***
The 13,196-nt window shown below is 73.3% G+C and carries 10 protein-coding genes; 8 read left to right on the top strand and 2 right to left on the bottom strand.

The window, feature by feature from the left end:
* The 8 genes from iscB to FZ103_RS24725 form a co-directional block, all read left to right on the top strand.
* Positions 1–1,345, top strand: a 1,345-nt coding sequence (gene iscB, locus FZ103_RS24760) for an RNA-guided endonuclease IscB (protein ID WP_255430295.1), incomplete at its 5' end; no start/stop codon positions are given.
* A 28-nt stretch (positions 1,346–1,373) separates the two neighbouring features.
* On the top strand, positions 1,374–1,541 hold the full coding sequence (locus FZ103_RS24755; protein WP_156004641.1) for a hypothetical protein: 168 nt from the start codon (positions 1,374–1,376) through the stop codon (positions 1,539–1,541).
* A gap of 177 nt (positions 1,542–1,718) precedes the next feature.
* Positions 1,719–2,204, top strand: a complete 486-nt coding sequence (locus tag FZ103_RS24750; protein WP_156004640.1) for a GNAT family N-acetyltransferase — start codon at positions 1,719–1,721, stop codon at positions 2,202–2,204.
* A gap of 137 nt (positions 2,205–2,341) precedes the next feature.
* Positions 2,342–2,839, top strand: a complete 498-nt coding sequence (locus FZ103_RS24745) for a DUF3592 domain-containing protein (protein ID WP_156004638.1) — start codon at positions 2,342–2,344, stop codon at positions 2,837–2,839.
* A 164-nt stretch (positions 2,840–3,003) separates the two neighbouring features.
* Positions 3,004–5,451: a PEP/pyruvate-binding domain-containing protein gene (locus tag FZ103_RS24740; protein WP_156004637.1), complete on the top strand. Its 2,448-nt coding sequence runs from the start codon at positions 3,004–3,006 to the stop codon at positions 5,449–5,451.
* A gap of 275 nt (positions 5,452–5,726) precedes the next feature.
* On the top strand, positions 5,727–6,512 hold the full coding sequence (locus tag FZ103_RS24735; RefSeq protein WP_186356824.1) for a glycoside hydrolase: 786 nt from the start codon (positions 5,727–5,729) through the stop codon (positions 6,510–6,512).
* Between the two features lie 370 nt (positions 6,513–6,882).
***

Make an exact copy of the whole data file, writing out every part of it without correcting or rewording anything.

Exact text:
The 13,196-nt window shown below is 73.3% G+C and carries 10 protein-coding genes; 8 read left to right on the top strand and 2 right to left on the bottom strand.

The window, feature by feature from the left end:
* The 8 genes from iscB to FZ103_RS24725 form a co-directional block, all read left to right on the top strand.
* Positions 1–1,345, top strand: a 1,345-nt coding sequence (gene iscB, locus FZ103_RS24760) for an RNA-guided endonuclease IscB (protein ID WP_255430295.1), incomplete at its 5' end; no start/stop codon positions are given.
* A 28-nt stretch (positions 1,346–1,373) separates the two neighbouring features.
* On the top strand, positions 1,374–1,541 hold the full coding sequence (locus FZ103_RS24755; protein WP_156004641.1) for a hypothetical protein: 168 nt from the start codon (positions 1,374–1,376) through the stop codon (positions 1,539–1,541).
* A gap of 177 nt (positions 1,542–1,718) precedes the next feature.
* Positions 1,719–2,204, top strand: a complete 486-nt coding sequence (locus tag FZ103_RS24750; protein WP_156004640.1) for a GNAT family N-acetyltransferase — start codon at positions 1,719–1,721, stop codon at positions 2,202–2,204.
* A gap of 137 nt (positions 2,205–2,341) precedes the next feature.
* Positions 2,342–2,839, top strand: a complete 498-nt coding sequence (locus FZ103_RS24745) for a DUF3592 domain-containing protein (protein ID WP_156004638.1) — start codon at positions 2,342–2,344, stop codon at positions 2,837–2,839.
* A 164-nt stretch (positions 2,840–3,003) separates the two neighbouring features.
* Positions 3,004–5,451: a PEP/pyruvate-binding domain-containing protein gene (locus tag FZ103_RS24740; protein WP_156004637.1), complete on the top strand. Its 2,448-nt coding sequence runs from the start codon at positions 3,004–3,006 to the stop codon at positions 5,449–5,451.
* A gap of 275 nt (positions 5,452–5,726) precedes the next feature.
* On the top strand, positions 5,727–6,512 hold the full coding sequence (locus tag FZ103_RS24735; RefSeq protein WP_186356824.1) for a glycoside hydrolase: 786 nt from the start codon (positions 5,727–5,729) through the stop codon (positions 6,510–6,512).
* Between the two features lie 370 nt (positions 6,513–6,882).